20. 20. HITECH: Adding fuel to the fire Health Information Technology for Economic and Clinical Health Act Makes federal funding and planning resources to build an interconnected, interoperable national health data exchange network Provisions: $18 billion for CMS to promote "meaningful use" of EMR systems $2 billion for ONC for infrastructural upgrades in HHS, education of health IT professionals, promotion of interoperable clinical data repositories $1 billion to Federally Qualified Health Centers (FQHC) for renovation and acquisition of health IT systems $550 million for Health IT and other uses for Indian Health Services $300 million to support regional and sub-national efforts for HIEs $40 million to be used by Social Security Admin to use EMRs to submit disability claims | 20 2
  21. 21. Meaningful Use Policies, standards and metrics that guide clinical usefulness of EMRs Specifies goals by policy, patient setting and time (every two years starting in 2011) Guide for CMS for promoting incentive payments and eventually non-use penalties Has harmonized goals between ambulatory and inpatient care Pro- grounded in sound clinical and health policy principle Con- Not very helpful in other care settings (Long term care, physical therapy, etc) | 21 2
  23. 23. Group’s Expertise Cegedim Group 2008 : €849 million with 8,200 employees (80 countries) Cegedim Healthcare Software (CHS) 29% of group’s activity Main market in western Europe a) Healthcare provider b) #1 in France, #2 in the UK, #1 in Italy, #1 in Spain, #2 in Belgium Definition of EHR: Data exchange, e-prescribing, CPOE, e-claim | 23
  24. 24. Adoption Rate Across Top Countries 1. Early starters Fig 1- Use of EHR Systems in Hospitals Fig 2 - Use of EHR Systems by Primary Care Physicians Percentage of Hospitals Using Percent of Primary Care Physicians Country EHR Systems Country Using EHR systems DENMARK 65 DENMARK 95 FINLAND 100 FINLAND 95 SWEDEN 88 GERMANY 42 France 40 France 70 SPAIN 70 NETHERLANDS 98 US 8 SWEDEN 100 UK 89 US 28 Sources: Castro, D. ITIF, Sept 2009 a) European initiatives earlier than US (Northern Europe): early 1980’ 90’ with e-claims submission, e-referral, e-clinical record | 24
  25. 25. US and EU: Similar Barriers 1. Privacy issues a) Danish Web portal Sundhed.dk= privacy functions! Thru Digital Signature, access tracking (40% healthcare related Internet traffic) b) Sweden: Good Policy - government-run database (4 to 5 % opt out) c) Netherlands: stored in healthcare providers. Privacy control (2% opt-out) 2. Data ownership a) Patients do not manage their data but own them and decide who can view/modify them 3. Cost of IT adoption Fig 3 – Cost of IT Adoption and % of total cost Denmark Small subsidies (30%) Netherlands Tax deductible and incentive payments for every patient (50%) UK Financial incentives (75%) France Subsidies (75%) Spain Financial incentives (90%) Source: Gartner, Ministry of Health Sweden and Sécurité Sociale Report France | 25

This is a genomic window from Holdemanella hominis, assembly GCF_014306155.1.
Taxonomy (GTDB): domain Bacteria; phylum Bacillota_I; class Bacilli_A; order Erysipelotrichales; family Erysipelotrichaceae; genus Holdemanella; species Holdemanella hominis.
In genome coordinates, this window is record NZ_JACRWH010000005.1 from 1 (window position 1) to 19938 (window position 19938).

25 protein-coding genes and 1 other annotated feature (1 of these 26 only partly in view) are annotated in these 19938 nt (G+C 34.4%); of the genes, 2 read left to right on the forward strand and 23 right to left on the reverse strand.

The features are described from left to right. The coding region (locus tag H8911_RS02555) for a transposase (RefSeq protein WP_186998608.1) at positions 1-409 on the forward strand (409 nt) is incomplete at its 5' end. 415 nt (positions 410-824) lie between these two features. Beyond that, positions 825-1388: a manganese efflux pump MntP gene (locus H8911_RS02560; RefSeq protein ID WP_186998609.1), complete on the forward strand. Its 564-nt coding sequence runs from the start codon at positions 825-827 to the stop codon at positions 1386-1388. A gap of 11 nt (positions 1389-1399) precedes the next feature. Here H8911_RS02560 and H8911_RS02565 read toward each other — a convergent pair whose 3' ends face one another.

26. 26. Benefits of e-Health (France, Spain, Holland, UK, Denmark, Czech Republic ) 1. ROI ?  Yes 2. Benefits for Patient Safety (2005-2008) 15% reduction in prescription errors/year = Electronic Transfer of Prescription France: 200,000 reduction of prescription errors Czech Republic: 75,000 reduction of prescription errors Netherlands: 26,000 medication errors through CPOE and CDS Six States: potential reductions of 5 million outpatient prescription errors across the studied states Source: Gartner, Ministry of Health Sweden and Sécurité Sociale Report France | 26
  27. 27. Benefits of e-Health (France, Spain, Holland, UK, Denmark, Czech Republic ) 3. Benefits for Quality of Care UK: over 250,000 surplus laboratory tests were avoided since 2005 France : 11,000 readmissions to hospital for CHF were avoided through EMR (an additional 26,000  savings of over €110 million, if full elec.) 4. Increasing Physician Availability UK: Over 90,000 appointments covered through “Did Not Attends” option enabled by Electronic Appointment Booking (600,000) Czech Republic: Almost 560,000 bed-days were become available every year through Telemedicine, direct saving of €32 million Sweden: Over 92,500 GP appointments/year were made available alone through the use of web-portal Source: Gartner, Ministry of Health Sweden and Sécurité Sociale Report France | 27
  28. 28. Mid + Long-term Costs & Benefits (France, Spain, Holland, UK, Denmark, Czech Republic) 1. Benefits on Annual basis Average HPOs : annual benefits = annual costs  year 3 Fig 4 - Annual Costs And Benefits Of E-Health 60 Sites From 1994 To 2008, In € Mill Present value of annual costs Present value of annual benefits | 28 Source: European Commission « Economic Impact of eHealth Report » 2008